Obama gives thumbs up to end of NBA strike

The NBA lockout may be over, allowing basketball season to proceed after a two-month delay, following a tentative deal agreed to early Saturday morning.

NBA representatives and players shook hands on the deal at about 3 a.m. Saturday, according to The New York Times.

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NBA Commissioner David Stern called the deal "tentative," with plenty of controversial issues still to be resolved, but fans and players alike seemed hopeful the second-longest lockout in league history had reached its end.

Leaving the gym Saturday morning, Obama was asked for his reaction to news the lockout would over. The president gave reporters a thumbs up and said "good deal."

President Obama played a pick-up game of basketball with his "body man" Reggie Love on Saturday morning and had plans along with the First Family to attend the Oregon State versus Towson game in Maryland in the afternoon. Michelle Obama's brother Craig Robinson coaches the Oregon State University men’s basketball team.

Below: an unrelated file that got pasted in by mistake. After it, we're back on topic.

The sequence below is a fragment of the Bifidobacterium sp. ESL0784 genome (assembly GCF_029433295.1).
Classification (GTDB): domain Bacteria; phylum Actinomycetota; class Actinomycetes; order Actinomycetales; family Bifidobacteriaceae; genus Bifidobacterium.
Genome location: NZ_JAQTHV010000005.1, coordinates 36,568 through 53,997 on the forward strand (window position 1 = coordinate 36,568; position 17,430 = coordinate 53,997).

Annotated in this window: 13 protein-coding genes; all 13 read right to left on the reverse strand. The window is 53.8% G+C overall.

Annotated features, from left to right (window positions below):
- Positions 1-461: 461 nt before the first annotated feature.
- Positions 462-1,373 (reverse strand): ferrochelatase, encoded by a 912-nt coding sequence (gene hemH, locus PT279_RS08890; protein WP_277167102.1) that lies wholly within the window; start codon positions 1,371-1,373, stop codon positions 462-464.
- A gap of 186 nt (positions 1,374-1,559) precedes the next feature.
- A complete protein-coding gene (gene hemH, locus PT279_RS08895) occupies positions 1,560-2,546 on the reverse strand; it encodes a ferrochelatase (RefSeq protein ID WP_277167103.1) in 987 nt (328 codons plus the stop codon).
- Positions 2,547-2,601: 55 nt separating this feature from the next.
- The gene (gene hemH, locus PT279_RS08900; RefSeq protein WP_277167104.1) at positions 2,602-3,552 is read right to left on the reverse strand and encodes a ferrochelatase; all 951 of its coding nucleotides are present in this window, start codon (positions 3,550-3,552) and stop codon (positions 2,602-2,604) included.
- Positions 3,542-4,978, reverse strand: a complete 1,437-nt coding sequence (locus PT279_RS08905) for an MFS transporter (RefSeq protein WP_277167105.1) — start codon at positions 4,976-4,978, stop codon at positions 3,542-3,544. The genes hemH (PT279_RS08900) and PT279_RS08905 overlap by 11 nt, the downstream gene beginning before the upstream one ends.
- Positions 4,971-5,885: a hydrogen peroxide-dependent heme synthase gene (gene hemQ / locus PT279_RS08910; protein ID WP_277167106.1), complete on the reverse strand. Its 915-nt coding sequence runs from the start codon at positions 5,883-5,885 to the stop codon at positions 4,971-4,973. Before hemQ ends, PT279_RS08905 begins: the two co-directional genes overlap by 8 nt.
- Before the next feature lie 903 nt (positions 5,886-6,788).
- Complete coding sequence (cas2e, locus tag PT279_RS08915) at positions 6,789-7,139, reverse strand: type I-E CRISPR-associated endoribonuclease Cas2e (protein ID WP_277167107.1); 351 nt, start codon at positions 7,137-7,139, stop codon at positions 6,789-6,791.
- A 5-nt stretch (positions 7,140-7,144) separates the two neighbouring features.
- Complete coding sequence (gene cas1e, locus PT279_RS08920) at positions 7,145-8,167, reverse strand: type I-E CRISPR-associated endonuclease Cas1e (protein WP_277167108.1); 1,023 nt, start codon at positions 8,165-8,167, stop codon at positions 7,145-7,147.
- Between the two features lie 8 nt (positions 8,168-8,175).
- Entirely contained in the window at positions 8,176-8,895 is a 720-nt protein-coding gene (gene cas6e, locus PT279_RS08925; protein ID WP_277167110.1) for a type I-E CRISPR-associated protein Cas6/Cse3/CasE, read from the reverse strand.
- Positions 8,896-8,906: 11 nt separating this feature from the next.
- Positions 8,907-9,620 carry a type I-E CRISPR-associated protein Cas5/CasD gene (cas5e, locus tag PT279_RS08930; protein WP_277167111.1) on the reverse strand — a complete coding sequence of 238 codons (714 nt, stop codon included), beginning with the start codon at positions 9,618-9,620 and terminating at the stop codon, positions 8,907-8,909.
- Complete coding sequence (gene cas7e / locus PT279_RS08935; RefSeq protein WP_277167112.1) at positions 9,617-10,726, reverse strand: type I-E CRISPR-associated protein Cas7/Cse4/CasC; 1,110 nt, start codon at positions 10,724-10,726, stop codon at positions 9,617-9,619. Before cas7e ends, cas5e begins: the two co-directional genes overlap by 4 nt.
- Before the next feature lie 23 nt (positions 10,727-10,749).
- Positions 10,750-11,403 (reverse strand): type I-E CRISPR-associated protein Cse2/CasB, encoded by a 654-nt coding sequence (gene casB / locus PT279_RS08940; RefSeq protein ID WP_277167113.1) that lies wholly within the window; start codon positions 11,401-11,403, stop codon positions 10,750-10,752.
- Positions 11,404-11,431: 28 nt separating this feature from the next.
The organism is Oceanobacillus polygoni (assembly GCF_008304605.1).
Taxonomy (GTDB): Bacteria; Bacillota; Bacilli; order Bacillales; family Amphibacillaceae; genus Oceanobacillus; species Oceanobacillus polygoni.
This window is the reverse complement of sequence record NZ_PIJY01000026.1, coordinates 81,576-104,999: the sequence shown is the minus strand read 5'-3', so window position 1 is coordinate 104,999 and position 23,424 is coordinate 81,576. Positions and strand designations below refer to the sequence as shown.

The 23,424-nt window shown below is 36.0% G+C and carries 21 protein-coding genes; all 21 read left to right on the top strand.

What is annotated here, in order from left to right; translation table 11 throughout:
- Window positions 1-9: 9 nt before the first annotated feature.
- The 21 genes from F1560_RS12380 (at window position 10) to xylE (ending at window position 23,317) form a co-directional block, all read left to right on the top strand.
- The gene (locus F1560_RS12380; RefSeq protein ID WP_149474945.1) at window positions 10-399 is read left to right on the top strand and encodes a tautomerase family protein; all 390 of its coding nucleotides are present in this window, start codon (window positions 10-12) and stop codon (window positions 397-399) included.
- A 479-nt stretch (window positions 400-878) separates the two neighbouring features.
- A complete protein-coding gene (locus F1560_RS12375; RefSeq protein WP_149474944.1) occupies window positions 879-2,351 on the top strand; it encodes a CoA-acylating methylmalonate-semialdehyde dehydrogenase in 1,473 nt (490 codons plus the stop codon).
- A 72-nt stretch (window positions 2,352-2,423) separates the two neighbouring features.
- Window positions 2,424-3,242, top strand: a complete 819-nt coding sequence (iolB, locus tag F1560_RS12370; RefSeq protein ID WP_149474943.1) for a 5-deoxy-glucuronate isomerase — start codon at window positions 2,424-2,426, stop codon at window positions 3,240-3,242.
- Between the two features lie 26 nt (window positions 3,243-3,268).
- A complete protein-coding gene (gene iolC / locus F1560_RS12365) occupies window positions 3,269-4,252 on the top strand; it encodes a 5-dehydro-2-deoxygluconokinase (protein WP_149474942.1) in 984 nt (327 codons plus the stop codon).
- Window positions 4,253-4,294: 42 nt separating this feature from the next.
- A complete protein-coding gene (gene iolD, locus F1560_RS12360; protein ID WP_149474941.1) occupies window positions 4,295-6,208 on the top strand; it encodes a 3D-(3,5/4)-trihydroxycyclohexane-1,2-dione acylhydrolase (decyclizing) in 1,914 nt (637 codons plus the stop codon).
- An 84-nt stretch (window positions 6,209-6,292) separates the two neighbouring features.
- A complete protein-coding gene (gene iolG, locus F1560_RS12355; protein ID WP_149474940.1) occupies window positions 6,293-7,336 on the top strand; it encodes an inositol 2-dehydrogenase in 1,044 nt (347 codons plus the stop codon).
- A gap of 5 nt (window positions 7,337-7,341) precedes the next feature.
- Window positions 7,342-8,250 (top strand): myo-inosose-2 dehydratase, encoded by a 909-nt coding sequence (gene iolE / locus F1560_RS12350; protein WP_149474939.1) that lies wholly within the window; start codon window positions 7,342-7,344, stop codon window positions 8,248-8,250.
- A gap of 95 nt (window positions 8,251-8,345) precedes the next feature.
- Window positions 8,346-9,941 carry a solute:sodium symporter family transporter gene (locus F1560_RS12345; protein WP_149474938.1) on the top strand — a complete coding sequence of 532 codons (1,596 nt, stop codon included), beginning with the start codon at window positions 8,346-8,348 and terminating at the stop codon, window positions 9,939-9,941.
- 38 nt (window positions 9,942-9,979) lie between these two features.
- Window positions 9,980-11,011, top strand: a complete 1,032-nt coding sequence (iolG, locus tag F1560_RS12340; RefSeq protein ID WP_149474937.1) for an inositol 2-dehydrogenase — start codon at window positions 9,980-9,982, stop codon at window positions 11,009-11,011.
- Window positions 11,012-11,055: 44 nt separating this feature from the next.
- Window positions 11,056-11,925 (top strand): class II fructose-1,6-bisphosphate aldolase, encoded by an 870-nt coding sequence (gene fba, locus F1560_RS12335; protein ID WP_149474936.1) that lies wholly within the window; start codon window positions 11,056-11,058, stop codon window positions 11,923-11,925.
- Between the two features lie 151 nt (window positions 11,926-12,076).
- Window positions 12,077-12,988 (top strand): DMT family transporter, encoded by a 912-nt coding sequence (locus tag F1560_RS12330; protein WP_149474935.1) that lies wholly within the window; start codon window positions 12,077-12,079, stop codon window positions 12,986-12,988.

Obama has previously said he is “a little heartbroken that the NBA season is getting delayed" from its original Nov. 1 start date. Last week, NBA negotiations looked to be in danger of falling apart, with players voting to decertify their union and ongoing arguments over revenue share between the league and players.

The lock-out may have helped Obama lock-in two dozen current and former basketball stars to play at his re-election fundraiser game, the "Obama Classic," on Dec. 12.

"Some welcome news," tweeted Sen. John Cornyn (R-Texas) about the lockout's end on Saturday mornin.

The tentative deal would see the delayed season starting on Christmas Day with a triple-header. The season will be truncated to 66 games.

This story was posted at 11:04 a.m. and has been updated.